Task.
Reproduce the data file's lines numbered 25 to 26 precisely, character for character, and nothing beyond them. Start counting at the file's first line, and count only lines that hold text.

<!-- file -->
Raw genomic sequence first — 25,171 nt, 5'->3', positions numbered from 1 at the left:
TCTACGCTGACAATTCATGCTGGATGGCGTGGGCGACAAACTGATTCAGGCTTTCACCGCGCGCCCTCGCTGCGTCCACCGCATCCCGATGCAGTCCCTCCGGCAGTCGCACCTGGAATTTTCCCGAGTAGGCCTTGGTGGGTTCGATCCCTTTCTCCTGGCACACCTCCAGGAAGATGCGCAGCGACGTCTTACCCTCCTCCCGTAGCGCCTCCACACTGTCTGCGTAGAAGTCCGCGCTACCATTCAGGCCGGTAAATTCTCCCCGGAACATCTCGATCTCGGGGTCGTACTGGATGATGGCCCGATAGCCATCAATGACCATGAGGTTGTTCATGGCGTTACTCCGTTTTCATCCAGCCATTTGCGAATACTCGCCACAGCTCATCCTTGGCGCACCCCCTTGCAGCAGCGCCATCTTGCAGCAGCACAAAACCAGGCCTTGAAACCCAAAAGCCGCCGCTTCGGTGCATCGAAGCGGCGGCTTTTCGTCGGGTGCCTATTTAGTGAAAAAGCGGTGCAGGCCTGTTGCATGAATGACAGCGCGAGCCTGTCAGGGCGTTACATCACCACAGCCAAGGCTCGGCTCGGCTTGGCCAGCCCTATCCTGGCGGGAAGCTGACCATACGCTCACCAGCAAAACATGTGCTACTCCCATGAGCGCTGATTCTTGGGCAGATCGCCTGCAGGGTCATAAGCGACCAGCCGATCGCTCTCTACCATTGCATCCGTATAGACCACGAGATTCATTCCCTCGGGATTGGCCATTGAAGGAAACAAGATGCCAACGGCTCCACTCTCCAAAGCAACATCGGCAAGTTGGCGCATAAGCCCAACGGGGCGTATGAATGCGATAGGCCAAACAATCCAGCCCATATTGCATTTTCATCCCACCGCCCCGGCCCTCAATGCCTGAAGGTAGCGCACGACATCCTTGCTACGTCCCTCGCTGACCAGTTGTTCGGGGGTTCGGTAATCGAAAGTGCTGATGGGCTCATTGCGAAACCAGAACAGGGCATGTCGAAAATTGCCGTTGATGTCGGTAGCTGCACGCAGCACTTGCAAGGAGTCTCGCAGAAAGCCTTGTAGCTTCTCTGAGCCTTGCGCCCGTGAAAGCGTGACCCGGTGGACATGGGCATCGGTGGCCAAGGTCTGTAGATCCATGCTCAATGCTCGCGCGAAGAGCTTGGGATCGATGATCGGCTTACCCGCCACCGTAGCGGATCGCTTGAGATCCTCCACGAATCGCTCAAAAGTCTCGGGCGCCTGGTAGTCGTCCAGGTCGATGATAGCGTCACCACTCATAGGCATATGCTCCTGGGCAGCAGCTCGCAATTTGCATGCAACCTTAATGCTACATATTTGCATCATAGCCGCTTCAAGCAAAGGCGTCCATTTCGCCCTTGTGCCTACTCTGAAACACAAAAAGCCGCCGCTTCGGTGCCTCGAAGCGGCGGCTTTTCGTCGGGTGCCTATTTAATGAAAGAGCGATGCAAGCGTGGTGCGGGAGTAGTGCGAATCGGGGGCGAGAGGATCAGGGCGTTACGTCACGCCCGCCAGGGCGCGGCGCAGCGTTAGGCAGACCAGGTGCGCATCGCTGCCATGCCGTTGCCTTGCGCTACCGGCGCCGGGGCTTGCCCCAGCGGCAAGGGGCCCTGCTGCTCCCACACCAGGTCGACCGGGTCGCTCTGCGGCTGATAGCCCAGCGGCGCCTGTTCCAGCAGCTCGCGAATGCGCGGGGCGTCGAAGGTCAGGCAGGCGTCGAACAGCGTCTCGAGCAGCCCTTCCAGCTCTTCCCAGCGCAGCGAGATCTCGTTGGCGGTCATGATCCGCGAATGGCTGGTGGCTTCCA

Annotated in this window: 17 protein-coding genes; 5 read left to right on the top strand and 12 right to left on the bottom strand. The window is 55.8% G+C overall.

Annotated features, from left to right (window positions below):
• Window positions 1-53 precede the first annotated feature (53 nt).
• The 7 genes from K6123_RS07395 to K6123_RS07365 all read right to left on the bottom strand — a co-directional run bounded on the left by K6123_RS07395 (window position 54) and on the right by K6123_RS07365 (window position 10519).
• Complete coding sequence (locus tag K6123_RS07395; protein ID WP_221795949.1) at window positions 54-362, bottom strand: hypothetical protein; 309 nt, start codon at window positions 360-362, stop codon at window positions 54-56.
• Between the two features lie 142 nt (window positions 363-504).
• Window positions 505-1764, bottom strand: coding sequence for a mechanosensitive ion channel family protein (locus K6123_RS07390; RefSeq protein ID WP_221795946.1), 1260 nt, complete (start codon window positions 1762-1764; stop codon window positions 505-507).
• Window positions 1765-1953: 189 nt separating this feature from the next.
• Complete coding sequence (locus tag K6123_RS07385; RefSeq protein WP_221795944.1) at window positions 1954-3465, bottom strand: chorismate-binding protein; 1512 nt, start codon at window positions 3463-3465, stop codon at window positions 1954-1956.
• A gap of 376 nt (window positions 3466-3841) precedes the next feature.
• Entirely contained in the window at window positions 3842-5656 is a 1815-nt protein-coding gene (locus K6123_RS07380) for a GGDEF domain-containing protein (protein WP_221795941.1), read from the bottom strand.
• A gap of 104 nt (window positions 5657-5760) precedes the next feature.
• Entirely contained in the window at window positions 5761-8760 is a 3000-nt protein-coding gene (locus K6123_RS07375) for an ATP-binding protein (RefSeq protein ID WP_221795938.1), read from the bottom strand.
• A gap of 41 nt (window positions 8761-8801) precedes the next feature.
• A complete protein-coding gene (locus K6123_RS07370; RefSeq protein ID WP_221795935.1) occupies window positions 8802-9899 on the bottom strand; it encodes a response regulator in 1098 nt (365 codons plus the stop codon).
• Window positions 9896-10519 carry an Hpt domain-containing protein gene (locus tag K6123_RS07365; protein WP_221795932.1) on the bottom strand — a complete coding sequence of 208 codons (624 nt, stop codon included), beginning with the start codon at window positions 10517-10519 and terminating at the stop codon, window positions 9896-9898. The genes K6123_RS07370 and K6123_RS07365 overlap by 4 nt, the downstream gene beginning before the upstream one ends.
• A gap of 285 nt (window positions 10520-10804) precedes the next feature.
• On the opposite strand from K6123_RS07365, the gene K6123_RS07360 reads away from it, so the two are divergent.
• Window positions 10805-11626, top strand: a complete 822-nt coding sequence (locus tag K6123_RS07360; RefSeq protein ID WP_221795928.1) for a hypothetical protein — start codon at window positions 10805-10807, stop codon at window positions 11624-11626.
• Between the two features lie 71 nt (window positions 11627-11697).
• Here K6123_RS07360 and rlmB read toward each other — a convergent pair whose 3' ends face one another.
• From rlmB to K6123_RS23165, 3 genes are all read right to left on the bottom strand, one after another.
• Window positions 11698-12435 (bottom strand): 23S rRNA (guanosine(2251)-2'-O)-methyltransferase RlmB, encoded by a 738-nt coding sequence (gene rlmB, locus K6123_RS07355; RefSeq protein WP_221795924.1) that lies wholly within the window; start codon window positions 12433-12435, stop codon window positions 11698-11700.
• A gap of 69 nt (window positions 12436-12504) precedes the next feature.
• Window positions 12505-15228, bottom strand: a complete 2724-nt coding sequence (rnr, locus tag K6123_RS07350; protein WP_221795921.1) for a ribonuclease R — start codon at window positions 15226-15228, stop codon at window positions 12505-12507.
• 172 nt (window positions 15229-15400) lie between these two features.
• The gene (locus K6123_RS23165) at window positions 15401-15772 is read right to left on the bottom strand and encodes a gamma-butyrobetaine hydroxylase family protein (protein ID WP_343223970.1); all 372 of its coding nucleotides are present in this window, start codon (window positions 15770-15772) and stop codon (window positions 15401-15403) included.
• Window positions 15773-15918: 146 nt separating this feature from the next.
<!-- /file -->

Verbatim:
• Window positions 11698-12435 (bottom strand): 23S rRNA (guanosine(2251)-2'-O)-methyltransferase RlmB, encoded by a 738-nt coding sequence (gene rlmB, locus K6123_RS07355; RefSeq protein WP_221795924.1) that lies wholly within the window; start codon window positions 12433-12435, stop codon window positions 11698-11700.
• A gap of 69 nt (window positions 12436-12504) precedes the next feature.